Except for some minor hiccups, I didn’t think they were any big issues in our cultural and religious differences. There was a lot of respect and acceptance both ways. I don’t remember that it was the ustazah who told the children to use the stick. I think it was the students’ own ingenuity that led them to solve the problem of holding hands to make a circle creatively during one of my physical education classes. Of course they must have been taught that it was sinful to come into any physical contact with members of the opposite sex no matter what. They were only 6 to 7 year olds!

The children liked me. One day, when they were crowding round me, one student said she ‘sayang teacher’ (love the teacher) and ‘nak jadi anak angkat teacher’ (Wish to be the teacher's foster children). Suddenly, all of them echoed the same thing except one. The class monitor, the youngest daughter of the canteen operator said, “Tak leh, teacher kafir.”!(We can't be, the teacher is a non believer)Well, you can see that the programming started very early in their education.


On their transfer out.

It was just a natural progression, also an unwritten rule that once you have served 5-years in the ulus, you are eligible for transfer. Actually I didn’t wait till my 5th year, I submitted my application for transfer in my 4th year as I was unhappy with the 3rd HM. I didn’t feel much appreciated and once he summoned me to his office to tell me I can’t wear a sleeveless dress in school. He told me to tell Suny & Huey Ling. Suny reacted by saying that she would wear a sleeveless dress and shorter skirts the next time! Well, he never submitted my application for transfer. Later he told me he forgot to submit and had missed the deadline! I knew it was deliberate and I took it that he really wanted me to stay!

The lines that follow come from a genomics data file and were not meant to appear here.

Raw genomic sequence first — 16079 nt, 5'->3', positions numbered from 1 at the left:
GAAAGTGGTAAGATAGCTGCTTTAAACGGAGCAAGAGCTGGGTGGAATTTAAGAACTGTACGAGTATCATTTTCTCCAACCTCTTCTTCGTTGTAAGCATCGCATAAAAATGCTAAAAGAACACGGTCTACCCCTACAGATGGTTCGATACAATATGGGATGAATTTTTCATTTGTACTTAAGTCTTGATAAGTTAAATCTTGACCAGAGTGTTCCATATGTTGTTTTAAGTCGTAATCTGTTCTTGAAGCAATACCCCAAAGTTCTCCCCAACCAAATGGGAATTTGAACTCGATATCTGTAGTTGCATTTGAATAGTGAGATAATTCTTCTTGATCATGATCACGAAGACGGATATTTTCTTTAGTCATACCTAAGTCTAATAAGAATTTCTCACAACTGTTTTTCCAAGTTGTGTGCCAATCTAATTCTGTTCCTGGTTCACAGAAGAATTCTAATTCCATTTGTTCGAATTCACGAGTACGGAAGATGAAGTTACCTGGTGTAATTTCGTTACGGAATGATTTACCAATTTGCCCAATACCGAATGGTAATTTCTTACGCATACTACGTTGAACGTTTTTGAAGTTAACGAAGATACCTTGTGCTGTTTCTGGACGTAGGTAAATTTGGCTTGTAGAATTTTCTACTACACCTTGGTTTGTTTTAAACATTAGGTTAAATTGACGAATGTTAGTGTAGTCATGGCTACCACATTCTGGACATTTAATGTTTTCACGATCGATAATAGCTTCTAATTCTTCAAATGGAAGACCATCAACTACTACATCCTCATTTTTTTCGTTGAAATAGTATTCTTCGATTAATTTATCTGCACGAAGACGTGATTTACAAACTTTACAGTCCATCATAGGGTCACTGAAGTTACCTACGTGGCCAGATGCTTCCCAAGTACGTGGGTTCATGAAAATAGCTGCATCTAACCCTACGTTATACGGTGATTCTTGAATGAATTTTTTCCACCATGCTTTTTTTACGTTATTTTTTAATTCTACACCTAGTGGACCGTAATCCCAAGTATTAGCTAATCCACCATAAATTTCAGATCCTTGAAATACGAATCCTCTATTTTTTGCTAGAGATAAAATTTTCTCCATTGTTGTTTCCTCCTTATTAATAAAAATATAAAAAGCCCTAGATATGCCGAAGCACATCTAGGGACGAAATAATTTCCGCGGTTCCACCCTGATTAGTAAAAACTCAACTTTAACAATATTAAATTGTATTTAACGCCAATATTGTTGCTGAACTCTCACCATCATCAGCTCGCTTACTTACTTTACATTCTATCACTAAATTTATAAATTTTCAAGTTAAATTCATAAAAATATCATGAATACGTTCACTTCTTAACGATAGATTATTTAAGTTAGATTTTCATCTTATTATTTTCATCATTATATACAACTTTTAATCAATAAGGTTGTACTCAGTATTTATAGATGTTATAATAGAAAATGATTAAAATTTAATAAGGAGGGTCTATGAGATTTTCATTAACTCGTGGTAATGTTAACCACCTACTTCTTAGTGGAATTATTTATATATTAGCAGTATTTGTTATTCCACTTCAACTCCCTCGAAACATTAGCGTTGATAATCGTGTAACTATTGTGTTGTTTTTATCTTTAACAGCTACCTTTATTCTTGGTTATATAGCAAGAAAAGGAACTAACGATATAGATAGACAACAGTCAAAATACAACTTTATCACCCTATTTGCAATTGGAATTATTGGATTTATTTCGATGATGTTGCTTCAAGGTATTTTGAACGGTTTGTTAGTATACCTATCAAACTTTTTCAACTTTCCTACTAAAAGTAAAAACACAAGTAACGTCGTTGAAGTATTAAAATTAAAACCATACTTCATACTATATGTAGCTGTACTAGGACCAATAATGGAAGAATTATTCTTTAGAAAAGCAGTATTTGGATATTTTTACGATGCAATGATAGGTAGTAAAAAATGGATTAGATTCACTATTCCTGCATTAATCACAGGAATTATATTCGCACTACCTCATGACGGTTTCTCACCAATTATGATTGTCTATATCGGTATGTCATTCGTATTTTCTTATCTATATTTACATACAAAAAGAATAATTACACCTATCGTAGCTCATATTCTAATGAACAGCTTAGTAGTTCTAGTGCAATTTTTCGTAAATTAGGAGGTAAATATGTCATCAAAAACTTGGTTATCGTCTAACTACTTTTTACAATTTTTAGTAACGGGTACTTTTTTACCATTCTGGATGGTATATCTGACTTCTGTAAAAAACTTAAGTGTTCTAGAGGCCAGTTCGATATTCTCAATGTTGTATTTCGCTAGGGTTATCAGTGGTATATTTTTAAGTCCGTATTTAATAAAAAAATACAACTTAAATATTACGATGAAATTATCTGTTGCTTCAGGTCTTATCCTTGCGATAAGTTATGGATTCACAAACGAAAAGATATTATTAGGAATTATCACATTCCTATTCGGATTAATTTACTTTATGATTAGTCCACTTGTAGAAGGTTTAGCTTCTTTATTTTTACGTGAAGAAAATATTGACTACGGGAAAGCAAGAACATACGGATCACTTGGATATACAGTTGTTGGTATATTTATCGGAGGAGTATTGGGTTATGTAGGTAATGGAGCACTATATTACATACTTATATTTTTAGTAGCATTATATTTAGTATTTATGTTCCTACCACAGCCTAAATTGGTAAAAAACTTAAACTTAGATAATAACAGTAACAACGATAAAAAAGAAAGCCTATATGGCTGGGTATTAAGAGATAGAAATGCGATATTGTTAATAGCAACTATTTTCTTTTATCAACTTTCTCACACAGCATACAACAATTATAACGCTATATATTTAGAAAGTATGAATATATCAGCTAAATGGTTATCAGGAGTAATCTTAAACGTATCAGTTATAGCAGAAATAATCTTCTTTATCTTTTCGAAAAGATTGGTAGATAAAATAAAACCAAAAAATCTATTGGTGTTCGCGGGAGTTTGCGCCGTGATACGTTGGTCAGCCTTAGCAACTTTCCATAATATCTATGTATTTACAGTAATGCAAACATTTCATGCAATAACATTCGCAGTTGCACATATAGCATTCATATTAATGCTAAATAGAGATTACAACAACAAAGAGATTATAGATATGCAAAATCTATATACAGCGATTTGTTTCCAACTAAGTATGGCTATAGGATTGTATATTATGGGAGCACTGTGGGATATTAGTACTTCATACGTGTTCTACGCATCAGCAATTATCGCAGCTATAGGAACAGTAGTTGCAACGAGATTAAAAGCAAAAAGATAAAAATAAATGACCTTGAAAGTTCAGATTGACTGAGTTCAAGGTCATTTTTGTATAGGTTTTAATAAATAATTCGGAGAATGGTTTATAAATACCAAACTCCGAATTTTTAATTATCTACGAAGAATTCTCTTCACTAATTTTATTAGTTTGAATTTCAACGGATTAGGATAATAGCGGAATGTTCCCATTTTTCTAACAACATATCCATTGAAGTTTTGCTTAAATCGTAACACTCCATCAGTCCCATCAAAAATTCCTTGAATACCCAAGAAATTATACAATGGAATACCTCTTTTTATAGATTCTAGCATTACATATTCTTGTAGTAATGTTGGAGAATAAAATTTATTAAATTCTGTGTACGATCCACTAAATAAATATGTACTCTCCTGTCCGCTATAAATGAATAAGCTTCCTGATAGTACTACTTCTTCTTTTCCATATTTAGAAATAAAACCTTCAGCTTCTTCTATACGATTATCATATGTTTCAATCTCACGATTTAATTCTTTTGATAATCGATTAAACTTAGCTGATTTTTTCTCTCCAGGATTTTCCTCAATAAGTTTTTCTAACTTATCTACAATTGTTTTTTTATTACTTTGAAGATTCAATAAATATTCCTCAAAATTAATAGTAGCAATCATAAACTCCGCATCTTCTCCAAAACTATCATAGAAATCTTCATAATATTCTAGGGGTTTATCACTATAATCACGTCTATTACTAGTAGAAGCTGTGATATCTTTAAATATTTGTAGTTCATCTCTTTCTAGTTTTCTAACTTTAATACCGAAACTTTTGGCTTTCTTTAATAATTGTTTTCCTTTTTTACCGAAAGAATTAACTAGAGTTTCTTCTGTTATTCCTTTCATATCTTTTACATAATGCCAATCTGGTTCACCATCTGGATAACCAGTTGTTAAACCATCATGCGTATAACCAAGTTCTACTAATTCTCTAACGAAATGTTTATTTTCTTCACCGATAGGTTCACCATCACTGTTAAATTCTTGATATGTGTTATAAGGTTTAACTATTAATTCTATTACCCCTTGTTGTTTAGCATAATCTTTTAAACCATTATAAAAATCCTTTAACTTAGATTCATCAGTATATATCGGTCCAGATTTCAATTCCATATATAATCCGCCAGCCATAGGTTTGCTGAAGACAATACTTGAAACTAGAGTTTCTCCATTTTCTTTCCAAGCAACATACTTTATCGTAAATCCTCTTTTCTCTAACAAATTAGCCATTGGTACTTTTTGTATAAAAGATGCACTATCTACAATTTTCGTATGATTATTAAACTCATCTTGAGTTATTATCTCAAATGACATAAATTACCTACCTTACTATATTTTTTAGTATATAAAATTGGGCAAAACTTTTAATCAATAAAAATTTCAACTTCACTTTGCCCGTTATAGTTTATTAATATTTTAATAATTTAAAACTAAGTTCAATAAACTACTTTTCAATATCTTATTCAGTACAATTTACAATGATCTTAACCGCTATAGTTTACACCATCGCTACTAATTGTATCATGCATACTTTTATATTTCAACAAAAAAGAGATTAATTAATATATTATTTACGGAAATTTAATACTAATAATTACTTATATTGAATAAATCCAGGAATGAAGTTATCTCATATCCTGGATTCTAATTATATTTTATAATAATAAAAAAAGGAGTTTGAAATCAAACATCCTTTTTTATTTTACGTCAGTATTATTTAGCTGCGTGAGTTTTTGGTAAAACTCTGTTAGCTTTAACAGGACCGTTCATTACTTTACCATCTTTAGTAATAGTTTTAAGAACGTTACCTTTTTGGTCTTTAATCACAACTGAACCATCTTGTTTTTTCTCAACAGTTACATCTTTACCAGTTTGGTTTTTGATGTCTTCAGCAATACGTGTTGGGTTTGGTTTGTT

I think Huey Ling left 1st. After 3 years, it was easier for a local to get back to her hometown since it was not an inter-state transfer. Then Suny got a place to pursue a Bachelor’s degree in Teaching B.Malaysia as a First Language in UPM. It was there that she met her Malay (of Java ancestry) husband-to-be. I was very unhappy and frustrated as I couldn’t get a place in the university. At that point I was determined I’ve had enough of Renok Baru. By then there were another 4 Chinese girls posted to SK Renok Baru.


On the children’s academic performance during their stint in Renok Baru.